Twitter has been the primary medium for sharing news regarding the presidential election and transition. This social media tool can be effective for gaining multiple perspectives on a topic or cause. The challenge with Twitter is in how to use it so the information you are receiving is reliable. How do we separate the wheat from the chaff?
My suggestion: Create a Twitter list. You don’t even have to follow people or organizations to put them on a list. Here’s how:
- Select “lists” within the menu under your Twitter profile picture.
- Scroll down and select “Create New List”.
- Select a hashtag relevant to the topic of interest, such as #WomensMarch. Find people on Twitter who are reporting information and offering commentary (versus simply stating opinions on a topic).
Often journalists and news organizations will have a blue check next to their profile picture. This means they are verified Twitter accounts and have a broader audience on important topics.
Once you find sources that are reliable for media coverage, select their profile and add them to a new list. You can create a new list when you start looking on Twitter. There is no need to follow them if you prefer not.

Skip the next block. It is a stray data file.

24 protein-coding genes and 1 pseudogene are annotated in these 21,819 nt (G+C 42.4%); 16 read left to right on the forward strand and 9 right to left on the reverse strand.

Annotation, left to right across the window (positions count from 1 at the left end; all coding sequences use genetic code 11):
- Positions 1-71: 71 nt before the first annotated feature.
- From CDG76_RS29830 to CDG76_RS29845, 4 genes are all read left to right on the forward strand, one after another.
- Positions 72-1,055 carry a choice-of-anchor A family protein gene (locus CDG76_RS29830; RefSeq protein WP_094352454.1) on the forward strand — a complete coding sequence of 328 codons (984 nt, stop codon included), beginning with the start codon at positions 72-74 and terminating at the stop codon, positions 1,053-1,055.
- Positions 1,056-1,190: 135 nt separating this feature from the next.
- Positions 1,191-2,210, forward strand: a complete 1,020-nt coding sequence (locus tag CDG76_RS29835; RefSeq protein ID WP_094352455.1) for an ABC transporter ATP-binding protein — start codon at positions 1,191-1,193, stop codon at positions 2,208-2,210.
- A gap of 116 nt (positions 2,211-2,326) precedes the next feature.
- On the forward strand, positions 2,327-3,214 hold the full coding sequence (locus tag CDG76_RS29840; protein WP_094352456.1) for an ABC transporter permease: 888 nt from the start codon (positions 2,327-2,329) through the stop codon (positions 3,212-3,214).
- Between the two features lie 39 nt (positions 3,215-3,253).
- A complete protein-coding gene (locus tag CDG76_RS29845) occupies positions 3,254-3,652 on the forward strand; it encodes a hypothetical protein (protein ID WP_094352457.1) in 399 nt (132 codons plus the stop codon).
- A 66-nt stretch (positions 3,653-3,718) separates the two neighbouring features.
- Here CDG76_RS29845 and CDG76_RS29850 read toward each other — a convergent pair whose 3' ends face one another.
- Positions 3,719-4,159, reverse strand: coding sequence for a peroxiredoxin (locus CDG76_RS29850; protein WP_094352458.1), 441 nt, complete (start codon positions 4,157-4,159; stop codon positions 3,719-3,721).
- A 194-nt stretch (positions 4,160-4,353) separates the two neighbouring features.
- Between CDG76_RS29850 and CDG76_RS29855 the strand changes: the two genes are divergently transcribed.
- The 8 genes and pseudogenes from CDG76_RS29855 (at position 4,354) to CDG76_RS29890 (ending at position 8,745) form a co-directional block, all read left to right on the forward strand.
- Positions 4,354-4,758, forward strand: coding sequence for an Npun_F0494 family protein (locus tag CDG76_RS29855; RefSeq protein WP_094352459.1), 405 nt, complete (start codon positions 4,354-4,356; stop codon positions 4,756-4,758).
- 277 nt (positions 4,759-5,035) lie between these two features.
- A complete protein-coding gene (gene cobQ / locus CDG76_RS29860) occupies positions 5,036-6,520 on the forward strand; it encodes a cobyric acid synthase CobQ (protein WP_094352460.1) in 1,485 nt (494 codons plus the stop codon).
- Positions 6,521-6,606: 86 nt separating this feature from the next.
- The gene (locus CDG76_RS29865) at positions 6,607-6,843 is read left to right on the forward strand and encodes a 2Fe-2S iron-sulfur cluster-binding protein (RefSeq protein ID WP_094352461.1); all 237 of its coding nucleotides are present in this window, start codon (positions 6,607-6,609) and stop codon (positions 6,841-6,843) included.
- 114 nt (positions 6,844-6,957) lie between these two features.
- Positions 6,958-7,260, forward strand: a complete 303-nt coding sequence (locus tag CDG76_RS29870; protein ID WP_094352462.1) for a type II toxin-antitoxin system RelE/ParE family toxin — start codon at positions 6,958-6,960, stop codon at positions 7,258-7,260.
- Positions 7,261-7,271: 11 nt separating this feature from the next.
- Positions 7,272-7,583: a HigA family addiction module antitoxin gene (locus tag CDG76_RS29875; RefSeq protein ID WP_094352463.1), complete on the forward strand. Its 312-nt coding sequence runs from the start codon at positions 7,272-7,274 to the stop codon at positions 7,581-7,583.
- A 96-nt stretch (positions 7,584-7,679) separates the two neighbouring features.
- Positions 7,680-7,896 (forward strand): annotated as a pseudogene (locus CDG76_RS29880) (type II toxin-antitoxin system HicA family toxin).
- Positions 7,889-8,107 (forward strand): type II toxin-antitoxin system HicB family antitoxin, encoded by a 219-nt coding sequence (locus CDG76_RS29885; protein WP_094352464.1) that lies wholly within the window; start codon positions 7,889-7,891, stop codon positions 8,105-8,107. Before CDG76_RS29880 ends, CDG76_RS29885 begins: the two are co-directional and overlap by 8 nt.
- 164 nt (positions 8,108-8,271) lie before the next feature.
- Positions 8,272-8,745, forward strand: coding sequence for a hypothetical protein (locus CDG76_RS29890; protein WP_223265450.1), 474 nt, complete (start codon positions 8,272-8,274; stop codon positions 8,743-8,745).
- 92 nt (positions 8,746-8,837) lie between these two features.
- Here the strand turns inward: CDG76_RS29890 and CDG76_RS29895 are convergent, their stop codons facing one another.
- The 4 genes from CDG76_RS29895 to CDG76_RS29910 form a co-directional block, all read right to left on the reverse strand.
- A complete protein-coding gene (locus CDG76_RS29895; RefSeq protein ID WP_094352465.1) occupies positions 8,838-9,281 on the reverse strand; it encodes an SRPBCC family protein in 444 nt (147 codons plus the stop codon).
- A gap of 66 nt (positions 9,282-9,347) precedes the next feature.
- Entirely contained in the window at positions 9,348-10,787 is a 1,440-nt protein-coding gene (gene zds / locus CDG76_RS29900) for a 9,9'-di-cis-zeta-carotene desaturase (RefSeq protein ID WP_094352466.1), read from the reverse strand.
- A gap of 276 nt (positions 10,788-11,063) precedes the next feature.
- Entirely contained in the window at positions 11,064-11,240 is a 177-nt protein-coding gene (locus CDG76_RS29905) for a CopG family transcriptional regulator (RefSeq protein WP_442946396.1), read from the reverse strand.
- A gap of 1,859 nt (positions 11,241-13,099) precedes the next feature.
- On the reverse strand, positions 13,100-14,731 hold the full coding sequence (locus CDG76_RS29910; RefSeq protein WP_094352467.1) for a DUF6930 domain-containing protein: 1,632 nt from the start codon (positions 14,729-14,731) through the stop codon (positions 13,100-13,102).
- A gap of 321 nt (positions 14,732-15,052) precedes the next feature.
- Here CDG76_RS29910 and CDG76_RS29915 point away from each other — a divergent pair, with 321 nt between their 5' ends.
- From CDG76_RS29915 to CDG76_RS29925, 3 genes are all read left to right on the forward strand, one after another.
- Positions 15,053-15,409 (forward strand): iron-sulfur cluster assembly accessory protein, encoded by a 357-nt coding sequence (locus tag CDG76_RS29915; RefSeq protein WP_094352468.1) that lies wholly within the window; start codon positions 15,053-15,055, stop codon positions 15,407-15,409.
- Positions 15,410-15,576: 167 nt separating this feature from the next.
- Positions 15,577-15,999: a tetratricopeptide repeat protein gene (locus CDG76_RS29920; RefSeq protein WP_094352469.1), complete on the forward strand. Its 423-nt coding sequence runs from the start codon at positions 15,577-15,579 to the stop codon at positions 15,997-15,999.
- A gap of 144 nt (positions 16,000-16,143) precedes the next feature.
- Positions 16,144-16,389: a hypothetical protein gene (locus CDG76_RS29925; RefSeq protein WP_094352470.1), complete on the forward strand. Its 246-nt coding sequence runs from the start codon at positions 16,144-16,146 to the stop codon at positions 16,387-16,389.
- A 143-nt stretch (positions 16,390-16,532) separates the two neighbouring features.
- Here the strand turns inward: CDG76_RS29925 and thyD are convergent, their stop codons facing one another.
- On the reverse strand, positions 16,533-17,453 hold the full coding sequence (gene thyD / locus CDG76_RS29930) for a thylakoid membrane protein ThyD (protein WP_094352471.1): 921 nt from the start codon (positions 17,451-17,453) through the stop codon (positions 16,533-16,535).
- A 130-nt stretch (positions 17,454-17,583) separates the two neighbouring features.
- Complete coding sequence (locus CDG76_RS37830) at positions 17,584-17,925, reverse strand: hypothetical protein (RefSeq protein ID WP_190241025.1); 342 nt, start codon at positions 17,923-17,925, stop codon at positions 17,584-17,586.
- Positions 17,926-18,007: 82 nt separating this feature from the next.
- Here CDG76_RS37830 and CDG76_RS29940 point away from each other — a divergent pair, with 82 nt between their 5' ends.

- Start reading your Twitter list.
The easiest way is to select the list within your Twitter account and read the feed. When posts are retweeted within the feed by those you’ve listed, this can be an opportunity to add more reliable media sources to your list.
If you read on an tablet or smartphone, I suggest downloading Flipboard to read your Reliable Media Sources list. This free application offers a more visually appealing way to read tweets. You can still access Twitter through Flipboard.
If all of this is too much, you can also simply follow my reliable media sources list. Click here to follow. One caution: Avoid reading these list feeds constantly. News reports can become all consuming, even when the sources are valid. We need to live in the real world so that we have some grounding in reality and be a part of our communities.
In an age where the credibility of the press is openly questioned, it is more important than ever to know how to navigate the information available and decide which sources are most reliable. Fake news does exist. Yet it is up to the reader to determine what sources can be counted upon for facts. A more informed public is the best way to combat misinformation.